Plenty of eggs to go around
|Published: 04-10-2023 9:58 AM
BROWNSVILLE — A congregation of kids gathered outside Brownsville Community Church Saturday morning, bundl ed in coats and winter hats to guard against the chill and holding empty wicker and plastic baskets on their arms.
Strewn all around them, from the patch of lawn next to the church’s exterior to the concrete-padded pavilion known as Tribute Park that lies a short downhill walk from the church, were more than 2,000 plastic Easter eggs shining in the morning sun.
Starting at 10 a.m., the seventh annual “Great Brownsville Community Church Easter Egg Hunt,” hosted and organized by members of the church, doesn’t take very long to finish once the children get to hunting.
Last year, it took only six minutes for all the eggs to be found, said Kristen Huebner, the event’s chief organizer and wife of church pastor Christian Huebner. This year, with the total egg count doubled, the hunt lasted about ten minutes.
Most of the eggs were easy to find, sitting out in the open in the grass or on and under the picnic tables under the roof of the pavilion. Most of those got snagged quickly by the toddler crowd, who got about a minute’s head start ahead of the older siblings to allow them a chance to gather as many eggs as possible, Huebner said.
Those eggs held various sweets: Chocolate, Twizzlers, Smarties. But there were also eight much-larger eggs secretly hidden around the area that held within their shells slightly-more luxurious prizes like gift cards to Dunkin Donuts.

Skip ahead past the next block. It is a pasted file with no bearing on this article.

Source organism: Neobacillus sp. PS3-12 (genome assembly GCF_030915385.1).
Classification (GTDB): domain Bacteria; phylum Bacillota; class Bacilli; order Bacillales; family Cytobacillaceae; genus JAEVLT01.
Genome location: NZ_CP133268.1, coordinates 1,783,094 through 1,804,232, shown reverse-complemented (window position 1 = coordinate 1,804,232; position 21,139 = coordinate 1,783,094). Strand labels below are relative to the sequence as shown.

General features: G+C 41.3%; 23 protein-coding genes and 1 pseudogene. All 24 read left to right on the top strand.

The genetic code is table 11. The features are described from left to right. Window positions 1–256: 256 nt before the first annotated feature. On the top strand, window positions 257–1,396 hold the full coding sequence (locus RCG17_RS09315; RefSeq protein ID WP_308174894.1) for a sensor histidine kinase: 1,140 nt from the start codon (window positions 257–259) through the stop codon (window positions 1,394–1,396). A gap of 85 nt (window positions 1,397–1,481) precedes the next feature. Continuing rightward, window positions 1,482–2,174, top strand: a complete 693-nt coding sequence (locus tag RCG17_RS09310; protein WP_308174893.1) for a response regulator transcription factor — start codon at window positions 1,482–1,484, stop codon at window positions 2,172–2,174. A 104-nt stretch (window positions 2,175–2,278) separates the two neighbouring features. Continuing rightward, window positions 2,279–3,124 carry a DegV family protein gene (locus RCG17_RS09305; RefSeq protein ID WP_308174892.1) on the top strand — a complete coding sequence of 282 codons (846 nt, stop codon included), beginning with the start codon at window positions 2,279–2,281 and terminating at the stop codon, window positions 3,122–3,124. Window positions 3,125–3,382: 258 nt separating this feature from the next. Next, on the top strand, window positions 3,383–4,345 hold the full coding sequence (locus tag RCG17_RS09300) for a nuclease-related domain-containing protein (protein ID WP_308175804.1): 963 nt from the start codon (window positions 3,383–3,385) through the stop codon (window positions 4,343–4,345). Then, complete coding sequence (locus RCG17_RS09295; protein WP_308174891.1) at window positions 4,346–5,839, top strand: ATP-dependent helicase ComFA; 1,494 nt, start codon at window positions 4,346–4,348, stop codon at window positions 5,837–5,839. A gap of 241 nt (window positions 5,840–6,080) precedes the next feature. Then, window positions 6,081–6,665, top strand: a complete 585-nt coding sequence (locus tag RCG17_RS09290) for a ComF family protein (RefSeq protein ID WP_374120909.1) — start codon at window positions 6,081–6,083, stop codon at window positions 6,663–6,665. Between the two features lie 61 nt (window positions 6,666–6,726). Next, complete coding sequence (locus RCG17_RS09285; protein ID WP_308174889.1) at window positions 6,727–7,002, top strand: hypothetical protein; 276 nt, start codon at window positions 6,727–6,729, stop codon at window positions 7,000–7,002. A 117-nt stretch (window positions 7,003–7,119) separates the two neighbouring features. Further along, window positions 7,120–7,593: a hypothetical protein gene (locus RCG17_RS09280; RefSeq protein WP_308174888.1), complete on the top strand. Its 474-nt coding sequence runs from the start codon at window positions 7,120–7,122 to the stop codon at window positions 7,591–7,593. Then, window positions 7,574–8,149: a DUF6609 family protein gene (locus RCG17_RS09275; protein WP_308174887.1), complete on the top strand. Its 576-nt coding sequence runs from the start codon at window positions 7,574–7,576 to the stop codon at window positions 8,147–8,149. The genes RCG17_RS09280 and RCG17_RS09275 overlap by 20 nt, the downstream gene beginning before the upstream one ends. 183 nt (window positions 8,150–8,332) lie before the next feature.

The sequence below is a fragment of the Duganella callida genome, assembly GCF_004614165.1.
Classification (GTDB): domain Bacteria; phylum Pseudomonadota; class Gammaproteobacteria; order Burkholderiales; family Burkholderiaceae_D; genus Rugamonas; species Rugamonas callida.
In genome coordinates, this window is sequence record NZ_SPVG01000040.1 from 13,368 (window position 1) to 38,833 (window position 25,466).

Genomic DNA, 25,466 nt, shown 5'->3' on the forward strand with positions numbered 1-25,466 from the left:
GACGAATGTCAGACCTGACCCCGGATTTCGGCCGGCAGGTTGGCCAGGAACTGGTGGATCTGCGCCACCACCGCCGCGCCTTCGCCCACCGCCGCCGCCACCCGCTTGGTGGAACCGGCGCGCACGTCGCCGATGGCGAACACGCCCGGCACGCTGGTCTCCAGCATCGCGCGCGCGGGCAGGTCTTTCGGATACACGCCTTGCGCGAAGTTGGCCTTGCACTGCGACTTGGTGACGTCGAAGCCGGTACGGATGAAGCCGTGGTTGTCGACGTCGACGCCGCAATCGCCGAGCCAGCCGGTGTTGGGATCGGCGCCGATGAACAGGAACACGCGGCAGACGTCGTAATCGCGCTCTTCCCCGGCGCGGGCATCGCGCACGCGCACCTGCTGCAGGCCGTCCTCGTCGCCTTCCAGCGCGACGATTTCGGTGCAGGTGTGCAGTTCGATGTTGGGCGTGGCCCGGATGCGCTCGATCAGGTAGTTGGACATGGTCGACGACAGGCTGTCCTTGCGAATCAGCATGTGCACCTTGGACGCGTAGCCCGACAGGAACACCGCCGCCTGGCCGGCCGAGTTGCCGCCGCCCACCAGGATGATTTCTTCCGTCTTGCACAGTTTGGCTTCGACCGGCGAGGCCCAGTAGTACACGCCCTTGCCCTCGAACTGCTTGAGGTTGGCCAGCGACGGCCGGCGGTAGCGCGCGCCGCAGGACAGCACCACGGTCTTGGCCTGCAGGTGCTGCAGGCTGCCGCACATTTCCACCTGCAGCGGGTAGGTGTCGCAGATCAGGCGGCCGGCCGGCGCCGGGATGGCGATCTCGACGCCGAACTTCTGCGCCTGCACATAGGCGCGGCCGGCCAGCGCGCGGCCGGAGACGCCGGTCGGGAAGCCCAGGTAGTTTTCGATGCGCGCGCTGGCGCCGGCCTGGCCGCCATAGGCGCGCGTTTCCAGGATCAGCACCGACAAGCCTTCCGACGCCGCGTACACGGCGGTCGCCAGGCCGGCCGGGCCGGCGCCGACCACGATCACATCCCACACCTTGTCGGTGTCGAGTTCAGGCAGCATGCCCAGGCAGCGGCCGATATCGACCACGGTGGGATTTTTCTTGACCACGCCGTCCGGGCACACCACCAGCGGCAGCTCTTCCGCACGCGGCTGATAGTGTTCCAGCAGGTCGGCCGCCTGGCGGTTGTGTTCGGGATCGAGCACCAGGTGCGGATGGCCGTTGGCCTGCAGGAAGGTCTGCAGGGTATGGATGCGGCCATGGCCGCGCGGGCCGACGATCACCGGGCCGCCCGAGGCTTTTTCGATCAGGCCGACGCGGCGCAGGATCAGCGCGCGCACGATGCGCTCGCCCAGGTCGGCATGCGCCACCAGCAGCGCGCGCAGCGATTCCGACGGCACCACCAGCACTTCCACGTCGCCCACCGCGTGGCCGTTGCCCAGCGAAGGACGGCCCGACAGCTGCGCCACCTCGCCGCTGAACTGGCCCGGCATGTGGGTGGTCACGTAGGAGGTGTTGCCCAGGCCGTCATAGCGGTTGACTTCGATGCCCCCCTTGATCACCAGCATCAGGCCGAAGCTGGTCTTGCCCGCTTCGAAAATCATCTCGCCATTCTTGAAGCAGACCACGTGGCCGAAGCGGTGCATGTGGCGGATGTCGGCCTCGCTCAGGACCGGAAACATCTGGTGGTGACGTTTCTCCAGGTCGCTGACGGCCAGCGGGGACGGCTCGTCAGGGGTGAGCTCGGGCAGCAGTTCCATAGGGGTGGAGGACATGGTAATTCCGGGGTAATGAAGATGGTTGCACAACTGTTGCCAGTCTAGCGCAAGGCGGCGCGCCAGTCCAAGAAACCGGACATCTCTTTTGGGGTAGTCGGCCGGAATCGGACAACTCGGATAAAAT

“This year, I believe there’s only candy (in the normal-sized eggs) but we’ve had toys in them in the past,” Huebner said.
Once (most) of the eggs were found, kids began comparing their hauls with that of their friends and showing off to their parents. A boy dressed as Luigi from “Super Mario Bros.” expressed comical dismay at the tote bag stuffed with candy he held in his hands.
“Out of all these eggs, I only got this much candy,” he exclaimed to no one in particular.
Eight-year old Jackson Edgerton, of Brownsville, along with three of his friends, hurriedly ran back to their parents ready to begin assessing and trading their eggs.
“We’re splitting this, Baker,” Edgerton yelled to one of his trailing friends. “We’re splitting this!”
The egg hunt is designed to be a community builder and a showcase for the pavilion, Huebner said, which was completed in 2022.
“We wanted to showcase it to the community so that it can be used for community events, church events, and to get the whole community to be here at the church and just feel welcome.”
Morgan Guillet, Amanda Yates and Julia Burakian were a trio of parents from Brownsville who attended the egg hunt and watched as children excitedly rush to gather up egg after egg.
Guillett said it was her family’s first time at this particular Easter egg hunt and that her two children, 6 and 8, were both over-the-moon about being there.
“Anything that gets them outside and seeing their friends makes them happy,” Guillett said. “Plus it involves candy.”
By egg hunt’s end, all of the eggs had been found and mounds upon mounds of their plastic shells were piling over in a five-gallon water bucket and other containers. They were stuffed into trash bags for storage until next year’s hunt.
All of the eggs had been found — but had they really?
Edgerton was in the middle of discussing how he thought he fared in the hunt — “It was good, I got one of the big eggs” — when he was interrupted and alerted to something hidden in the slate-rock wall next to him.
Within moments, he’d found another egg. He quickly popped it open and asked his father to unpeel the Twizzler he’d uncovered inside it.
Ray Couture can be reached with questions at firstname.lastname@example.org.